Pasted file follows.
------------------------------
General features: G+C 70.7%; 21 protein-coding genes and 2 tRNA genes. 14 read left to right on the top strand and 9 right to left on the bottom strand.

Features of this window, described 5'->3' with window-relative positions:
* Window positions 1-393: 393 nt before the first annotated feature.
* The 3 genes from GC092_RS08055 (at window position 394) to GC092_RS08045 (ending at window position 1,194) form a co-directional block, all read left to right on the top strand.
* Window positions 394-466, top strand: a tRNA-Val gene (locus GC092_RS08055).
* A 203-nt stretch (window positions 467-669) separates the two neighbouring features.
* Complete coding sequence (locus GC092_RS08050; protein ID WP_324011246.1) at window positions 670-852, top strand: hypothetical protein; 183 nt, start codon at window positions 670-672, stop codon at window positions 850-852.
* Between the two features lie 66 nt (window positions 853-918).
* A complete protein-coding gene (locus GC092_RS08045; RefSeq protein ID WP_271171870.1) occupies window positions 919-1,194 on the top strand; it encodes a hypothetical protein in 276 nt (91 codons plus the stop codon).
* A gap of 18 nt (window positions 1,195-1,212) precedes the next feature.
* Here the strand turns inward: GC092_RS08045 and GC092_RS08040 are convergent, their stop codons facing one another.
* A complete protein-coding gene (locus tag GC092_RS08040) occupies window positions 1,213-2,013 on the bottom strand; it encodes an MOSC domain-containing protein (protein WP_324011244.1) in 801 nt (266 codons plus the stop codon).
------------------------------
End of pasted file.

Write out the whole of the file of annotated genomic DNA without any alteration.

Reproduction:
General features: G+C 70.7%; 21 protein-coding genes and 2 tRNA genes. 14 read left to right on the top strand and 9 right to left on the bottom strand.

Features of this window, described 5'->3' with window-relative positions:
* Window positions 1-393: 393 nt before the first annotated feature.
* The 3 genes from GC092_RS08055 (at window position 394) to GC092_RS08045 (ending at window position 1,194) form a co-directional block, all read left to right on the top strand.
* Window positions 394-466, top strand: a tRNA-Val gene (locus GC092_RS08055).
* A 203-nt stretch (window positions 467-669) separates the two neighbouring features.
* Complete coding sequence (locus GC092_RS08050; protein ID WP_324011246.1) at window positions 670-852, top strand: hypothetical protein; 183 nt, start codon at window positions 670-672, stop codon at window positions 850-852.
* Between the two features lie 66 nt (window positions 853-918).
* A complete protein-coding gene (locus GC092_RS08045; RefSeq protein ID WP_271171870.1) occupies window positions 919-1,194 on the top strand; it encodes a hypothetical protein in 276 nt (91 codons plus the stop codon).
* A gap of 18 nt (window positions 1,195-1,212) precedes the next feature.
* Here the strand turns inward: GC092_RS08045 and GC092_RS08040 are convergent, their stop codons facing one another.
* A complete protein-coding gene (locus tag GC092_RS08040) occupies window positions 1,213-2,013 on the bottom strand; it encodes an MOSC domain-containing protein (protein WP_324011244.1) in 801 nt (266 codons plus the stop codon).